Trump has invoked the Defense Production Act, which dates back to the Korean war era, that allows the government to compel companies to take action for national security reasons, and raised concerns over food supply shortages. He also suggested that the executive order would help protect companies from any legal liability that could arise from remaining open while they deal with coronavirus outbreaks. Allegedly, the U.S. Department of Labour would consider requests to help defend companies that face legal action related to keeping their plants open, but only if these have adhered to federal coronavirus-related safety guidelines. Kim Cordova from the United Food and Commercial Workers Union(UFCW) said that “if Trump waives liability for any type of lawsuit, the companies have absolutely no incentive to make a safe workplace” and that meatpacking plants that stay open “must put the safety of workers first.”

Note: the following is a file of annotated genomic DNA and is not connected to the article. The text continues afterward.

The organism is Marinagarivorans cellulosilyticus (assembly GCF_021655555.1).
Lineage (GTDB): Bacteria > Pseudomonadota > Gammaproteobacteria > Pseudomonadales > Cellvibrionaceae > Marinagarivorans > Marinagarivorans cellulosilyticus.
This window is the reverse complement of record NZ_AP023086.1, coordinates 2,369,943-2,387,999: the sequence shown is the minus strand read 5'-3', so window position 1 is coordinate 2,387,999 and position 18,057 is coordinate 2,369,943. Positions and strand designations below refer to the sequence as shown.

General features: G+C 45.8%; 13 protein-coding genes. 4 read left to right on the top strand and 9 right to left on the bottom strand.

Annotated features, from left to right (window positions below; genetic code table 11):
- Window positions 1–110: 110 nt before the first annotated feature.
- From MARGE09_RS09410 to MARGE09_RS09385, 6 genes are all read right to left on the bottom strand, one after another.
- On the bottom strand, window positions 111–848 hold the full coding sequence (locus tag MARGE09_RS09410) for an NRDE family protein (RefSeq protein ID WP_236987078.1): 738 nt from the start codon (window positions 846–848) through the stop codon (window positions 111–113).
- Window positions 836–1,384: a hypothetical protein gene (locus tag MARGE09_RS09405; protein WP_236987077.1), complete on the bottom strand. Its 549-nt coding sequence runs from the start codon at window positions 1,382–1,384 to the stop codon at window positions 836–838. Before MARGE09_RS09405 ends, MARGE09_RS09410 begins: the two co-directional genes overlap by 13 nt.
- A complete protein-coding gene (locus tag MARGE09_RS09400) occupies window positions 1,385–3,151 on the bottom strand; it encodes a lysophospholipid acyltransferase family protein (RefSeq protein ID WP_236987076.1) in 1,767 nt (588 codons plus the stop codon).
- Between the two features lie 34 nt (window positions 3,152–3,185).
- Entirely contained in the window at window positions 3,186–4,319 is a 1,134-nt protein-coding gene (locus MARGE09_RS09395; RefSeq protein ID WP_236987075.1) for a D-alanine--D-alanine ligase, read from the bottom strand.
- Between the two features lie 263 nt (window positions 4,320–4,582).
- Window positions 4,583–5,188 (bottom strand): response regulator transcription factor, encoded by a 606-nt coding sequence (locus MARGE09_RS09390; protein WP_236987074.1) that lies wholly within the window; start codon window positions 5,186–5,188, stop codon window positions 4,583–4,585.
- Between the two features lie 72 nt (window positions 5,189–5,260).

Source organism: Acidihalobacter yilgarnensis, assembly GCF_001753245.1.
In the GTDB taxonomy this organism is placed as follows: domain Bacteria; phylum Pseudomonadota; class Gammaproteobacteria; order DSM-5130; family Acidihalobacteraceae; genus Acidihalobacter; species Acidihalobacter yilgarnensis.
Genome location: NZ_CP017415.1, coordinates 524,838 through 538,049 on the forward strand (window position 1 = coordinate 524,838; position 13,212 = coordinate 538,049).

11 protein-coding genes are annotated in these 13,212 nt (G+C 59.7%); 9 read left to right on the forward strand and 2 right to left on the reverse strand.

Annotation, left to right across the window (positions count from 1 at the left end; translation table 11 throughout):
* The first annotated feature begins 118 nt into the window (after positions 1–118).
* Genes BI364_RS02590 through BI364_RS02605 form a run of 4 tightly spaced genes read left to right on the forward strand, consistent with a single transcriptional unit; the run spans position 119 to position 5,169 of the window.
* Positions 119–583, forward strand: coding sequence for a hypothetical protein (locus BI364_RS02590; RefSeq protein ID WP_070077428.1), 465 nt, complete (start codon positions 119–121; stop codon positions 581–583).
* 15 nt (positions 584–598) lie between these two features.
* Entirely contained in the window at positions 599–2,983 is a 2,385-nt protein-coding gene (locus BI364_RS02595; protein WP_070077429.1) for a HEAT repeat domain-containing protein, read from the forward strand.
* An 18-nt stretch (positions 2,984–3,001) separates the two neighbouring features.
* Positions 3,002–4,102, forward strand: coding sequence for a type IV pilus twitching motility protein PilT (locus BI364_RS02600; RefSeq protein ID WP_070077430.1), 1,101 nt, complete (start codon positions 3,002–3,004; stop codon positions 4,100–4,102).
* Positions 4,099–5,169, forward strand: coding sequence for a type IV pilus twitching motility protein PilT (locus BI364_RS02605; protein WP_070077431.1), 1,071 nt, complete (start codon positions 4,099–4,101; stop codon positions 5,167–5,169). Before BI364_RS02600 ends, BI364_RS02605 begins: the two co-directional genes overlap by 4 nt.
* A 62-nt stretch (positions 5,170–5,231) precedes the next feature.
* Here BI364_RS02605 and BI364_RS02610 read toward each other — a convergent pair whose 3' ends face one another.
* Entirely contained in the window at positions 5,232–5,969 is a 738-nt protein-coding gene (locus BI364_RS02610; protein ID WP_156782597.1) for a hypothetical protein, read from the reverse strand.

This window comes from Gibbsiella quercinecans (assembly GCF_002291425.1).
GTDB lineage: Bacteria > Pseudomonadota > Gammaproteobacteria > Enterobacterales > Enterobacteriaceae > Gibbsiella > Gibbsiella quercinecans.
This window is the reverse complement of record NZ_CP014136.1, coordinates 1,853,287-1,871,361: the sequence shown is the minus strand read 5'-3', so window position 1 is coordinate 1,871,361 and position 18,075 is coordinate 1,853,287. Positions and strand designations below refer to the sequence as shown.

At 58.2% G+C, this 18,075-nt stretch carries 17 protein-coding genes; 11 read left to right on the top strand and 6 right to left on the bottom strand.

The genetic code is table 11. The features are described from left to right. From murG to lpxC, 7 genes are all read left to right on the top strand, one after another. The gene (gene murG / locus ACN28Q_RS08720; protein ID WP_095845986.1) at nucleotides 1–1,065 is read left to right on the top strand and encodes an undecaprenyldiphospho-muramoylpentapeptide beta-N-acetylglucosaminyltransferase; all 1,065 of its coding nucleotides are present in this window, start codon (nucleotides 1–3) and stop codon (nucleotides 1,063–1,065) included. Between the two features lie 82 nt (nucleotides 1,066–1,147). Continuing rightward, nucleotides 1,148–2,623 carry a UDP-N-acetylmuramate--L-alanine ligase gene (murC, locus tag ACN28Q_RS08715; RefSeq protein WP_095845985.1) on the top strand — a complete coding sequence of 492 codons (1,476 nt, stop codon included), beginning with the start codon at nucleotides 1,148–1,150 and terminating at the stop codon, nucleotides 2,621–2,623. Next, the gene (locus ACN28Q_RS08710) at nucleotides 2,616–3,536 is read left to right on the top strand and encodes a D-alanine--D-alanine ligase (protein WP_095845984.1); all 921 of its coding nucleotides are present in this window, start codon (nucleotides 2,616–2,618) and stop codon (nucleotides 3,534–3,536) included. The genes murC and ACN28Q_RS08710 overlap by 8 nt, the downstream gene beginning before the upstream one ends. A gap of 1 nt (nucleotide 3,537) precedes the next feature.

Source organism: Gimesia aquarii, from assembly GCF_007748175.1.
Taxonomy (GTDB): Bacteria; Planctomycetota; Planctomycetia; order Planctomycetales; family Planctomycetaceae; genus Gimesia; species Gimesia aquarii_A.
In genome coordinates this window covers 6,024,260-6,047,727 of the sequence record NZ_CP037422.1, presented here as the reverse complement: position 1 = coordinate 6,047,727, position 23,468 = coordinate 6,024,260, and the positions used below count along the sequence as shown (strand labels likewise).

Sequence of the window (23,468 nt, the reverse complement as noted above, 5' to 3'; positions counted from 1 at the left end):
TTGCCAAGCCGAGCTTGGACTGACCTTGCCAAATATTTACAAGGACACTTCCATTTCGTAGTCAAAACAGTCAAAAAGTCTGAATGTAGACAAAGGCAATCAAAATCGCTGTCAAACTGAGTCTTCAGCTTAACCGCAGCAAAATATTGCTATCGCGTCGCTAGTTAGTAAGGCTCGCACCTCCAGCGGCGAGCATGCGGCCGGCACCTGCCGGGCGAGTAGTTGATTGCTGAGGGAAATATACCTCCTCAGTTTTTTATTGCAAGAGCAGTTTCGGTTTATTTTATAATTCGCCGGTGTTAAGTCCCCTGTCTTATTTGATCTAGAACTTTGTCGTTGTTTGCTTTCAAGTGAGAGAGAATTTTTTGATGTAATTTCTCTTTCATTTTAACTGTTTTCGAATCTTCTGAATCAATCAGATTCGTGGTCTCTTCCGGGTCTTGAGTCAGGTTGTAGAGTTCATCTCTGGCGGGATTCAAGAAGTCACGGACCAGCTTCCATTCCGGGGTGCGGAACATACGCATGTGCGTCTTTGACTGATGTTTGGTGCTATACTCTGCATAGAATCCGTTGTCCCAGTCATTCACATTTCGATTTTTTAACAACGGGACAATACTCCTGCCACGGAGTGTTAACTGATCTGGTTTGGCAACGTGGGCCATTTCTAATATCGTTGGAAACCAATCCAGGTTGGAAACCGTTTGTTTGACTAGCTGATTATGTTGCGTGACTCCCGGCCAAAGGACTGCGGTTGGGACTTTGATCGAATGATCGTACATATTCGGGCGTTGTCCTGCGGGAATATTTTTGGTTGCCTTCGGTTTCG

Tyson Foods said it provided tours of two production plants located in Northwest Arkansas on April 24 to state and federal health officials to outline the safety measures and social distancing efforts in place at Tyson facilities. The company said it highlighted the social distancing measures put in place, including the designation of social distancing monitors (individual employees whose responsibility is to prompt compliance with recommended distancing), dividers between workstations on the plant floor and at breakroom tables, and tents for additional breakroom space outside.  

An estimated 3,300 meatpacking workers in the U.S. have been diagnosed with coronavirus and 20 have died. Over 20 meatpacking plants in the American Midwest have closed during the outbreak, including slaughterhouses owned by Smithfield Foods, Tyson Foods, Cargill and JBS USA.

Sources: The Financial Times/BBC